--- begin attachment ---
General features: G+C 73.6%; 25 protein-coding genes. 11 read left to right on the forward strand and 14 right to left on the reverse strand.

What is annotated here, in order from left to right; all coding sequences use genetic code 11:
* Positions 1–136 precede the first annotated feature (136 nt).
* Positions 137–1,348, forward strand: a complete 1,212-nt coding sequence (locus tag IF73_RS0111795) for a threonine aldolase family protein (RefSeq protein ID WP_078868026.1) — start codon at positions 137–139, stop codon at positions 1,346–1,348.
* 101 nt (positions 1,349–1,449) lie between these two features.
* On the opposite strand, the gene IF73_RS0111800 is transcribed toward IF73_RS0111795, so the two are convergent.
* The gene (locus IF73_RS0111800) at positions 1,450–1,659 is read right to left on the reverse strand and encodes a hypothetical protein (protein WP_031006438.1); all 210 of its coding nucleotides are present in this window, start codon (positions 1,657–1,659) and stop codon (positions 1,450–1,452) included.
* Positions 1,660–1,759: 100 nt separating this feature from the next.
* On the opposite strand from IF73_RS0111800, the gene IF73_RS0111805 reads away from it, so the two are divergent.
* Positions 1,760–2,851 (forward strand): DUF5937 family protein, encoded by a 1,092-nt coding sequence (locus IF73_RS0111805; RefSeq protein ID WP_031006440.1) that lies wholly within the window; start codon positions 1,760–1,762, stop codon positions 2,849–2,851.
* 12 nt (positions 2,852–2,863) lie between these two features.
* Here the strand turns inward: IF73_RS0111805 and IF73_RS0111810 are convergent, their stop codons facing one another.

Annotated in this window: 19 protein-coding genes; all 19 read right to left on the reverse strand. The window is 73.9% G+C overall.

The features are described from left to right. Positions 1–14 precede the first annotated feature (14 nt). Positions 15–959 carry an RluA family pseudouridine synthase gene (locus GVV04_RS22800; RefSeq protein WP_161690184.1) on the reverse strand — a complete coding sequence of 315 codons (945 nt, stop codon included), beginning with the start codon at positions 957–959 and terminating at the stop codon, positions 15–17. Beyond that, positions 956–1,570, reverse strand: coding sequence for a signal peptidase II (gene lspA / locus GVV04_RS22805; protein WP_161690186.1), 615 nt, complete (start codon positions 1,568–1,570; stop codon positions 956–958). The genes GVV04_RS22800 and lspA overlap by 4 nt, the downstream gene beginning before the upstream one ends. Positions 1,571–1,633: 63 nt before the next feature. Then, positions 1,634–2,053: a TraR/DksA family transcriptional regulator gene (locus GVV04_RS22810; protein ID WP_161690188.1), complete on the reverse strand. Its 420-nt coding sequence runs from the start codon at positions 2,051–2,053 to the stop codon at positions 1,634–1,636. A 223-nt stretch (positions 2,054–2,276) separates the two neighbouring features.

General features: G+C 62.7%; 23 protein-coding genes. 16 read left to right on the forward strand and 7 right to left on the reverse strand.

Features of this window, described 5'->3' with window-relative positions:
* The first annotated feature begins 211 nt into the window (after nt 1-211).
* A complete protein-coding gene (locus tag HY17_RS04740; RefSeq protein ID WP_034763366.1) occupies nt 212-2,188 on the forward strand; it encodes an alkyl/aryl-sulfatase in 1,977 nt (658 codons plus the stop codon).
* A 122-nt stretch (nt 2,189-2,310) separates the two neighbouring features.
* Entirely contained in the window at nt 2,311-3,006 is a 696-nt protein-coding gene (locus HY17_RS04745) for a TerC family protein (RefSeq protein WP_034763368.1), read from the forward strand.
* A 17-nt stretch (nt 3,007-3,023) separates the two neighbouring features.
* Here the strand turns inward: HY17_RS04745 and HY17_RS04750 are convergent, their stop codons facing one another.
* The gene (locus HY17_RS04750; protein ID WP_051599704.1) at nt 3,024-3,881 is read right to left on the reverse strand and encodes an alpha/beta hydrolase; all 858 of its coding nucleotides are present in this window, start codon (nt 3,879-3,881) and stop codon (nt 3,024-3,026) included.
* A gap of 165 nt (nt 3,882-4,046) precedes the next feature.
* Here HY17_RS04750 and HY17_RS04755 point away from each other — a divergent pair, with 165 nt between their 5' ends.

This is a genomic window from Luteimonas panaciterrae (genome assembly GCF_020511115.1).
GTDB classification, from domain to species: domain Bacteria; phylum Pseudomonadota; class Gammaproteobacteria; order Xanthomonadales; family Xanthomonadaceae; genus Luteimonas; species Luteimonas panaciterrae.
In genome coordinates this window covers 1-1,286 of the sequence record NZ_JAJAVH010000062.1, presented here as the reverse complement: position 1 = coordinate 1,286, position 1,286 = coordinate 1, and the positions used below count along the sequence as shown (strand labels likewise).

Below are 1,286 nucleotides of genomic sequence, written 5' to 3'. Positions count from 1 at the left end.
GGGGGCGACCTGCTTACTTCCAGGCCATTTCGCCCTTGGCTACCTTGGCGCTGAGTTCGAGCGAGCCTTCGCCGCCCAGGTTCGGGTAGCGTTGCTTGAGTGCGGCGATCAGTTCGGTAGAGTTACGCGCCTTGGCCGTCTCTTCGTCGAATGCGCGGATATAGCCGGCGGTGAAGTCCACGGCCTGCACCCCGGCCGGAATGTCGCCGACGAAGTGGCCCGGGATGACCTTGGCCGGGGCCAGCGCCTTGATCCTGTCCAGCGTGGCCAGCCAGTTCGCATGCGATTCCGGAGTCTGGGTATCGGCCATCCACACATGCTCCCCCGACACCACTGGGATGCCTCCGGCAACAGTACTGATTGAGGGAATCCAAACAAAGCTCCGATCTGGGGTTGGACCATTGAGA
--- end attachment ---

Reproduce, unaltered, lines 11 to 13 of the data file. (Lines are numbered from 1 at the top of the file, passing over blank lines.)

* 12 nt (positions 2,852–2,863) lie between these two features.
* Here the strand turns inward: IF73_RS0111805 and IF73_RS0111810 are convergent, their stop codons facing one another.

Annotated in this window: 19 protein-coding genes; all 19 read right to left on the reverse strand. The window is 73.9% G+C overall.